It finished ahead of schedule, will reduce Greenhouse gas emissions, lower production costs and has already pumped about $128 million into the Northland economy - the Marsden Pt Oil Refinery's $365 million Te Mahi Hou project has been fired up after more than two years of construction.
Refining NZ, the owner and operator of New Zealand's only refinery, has successfully started its Continuous Catalyst Regeneration unit as part of the Te Mahi Hou project - three weeks ahead of schedule - with CEO Sjoerd Post saying about $128 million of the cost has been spent in Northland.
Construction has been carried out by New Zealand companies and at its peak the project employed about 440 people, mostly from Northland.
Mr Post said Te Mahi Hou was producing "on-specification" petrol three weeks earlier than originally scheduled and as a consequence the refinery's 50-year-old platformer (petrol manufacturing) unit it replaces had been shut down.
"This is a major milestone for Te Mahi Hou and follows four years of hard work - designing, planning, scheduling and construction - all of which has contributed greatly to Northland as well as the New Zealand economy. There is still more to do in the coming weeks to bed the project into the refinery but for now, everyone involved can be justifiably proud of getting Te Mahi Hou to this major milestone," Mr Post said.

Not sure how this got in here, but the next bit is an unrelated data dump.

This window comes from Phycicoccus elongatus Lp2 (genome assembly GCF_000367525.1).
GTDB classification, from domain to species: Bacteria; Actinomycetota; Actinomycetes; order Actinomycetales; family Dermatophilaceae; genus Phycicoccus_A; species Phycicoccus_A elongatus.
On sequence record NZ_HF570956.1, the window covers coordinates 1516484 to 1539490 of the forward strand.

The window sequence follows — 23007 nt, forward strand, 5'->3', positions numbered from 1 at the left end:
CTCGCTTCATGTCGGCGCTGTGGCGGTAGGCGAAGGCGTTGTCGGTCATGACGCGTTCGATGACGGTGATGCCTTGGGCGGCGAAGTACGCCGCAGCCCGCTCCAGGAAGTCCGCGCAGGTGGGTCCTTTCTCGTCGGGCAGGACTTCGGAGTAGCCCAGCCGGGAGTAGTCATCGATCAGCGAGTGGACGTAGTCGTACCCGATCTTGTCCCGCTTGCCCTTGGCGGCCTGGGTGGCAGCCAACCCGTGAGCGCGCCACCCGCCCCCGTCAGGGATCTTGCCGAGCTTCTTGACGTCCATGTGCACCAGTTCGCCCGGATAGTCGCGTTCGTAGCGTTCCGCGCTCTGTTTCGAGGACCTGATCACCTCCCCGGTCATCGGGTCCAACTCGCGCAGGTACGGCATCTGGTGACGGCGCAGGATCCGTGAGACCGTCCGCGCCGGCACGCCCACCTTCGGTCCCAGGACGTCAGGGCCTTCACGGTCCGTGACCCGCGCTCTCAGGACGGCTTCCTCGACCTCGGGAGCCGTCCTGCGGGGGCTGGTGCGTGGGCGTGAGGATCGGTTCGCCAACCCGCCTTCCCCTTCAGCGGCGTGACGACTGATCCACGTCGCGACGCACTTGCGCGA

Te Mahi Hou project director David Cunningham said the successful early start was down to a focused, highly professional project team.
"We've used our own major project know-how from recent expansions to co-ordinate engineering design across three locations, secure critical components and bulk materials from across the globe and 'package' them at Marsden Point with the help of a network of contracting companies," Mr Cunningham said.
"By concentrating on getting the details right we've had a world-class delivery at every milestone over the past four years. Our sole focus in the coming weeks is to get Te Mahi Hou safely integrated into the refinery."
It will lift the refinery's annual petrol production by two million barrels to about 13 million barrels, increasing the refinery's share of the country's petrol demand from around 55 per cent to 65 per cent. It will lead to a reduction in carbon dioxide emissions - the primary greenhouse gas - by about 120,000 tonnes a year. It is expected to lift the company's gross refinery margin of about US.85 to US.90 per barrel and will increase the refinery's operating cash flows by around $50-$55 million a year.
Mr Post said: "Te Mahi Hou is key to the growth of our refining business."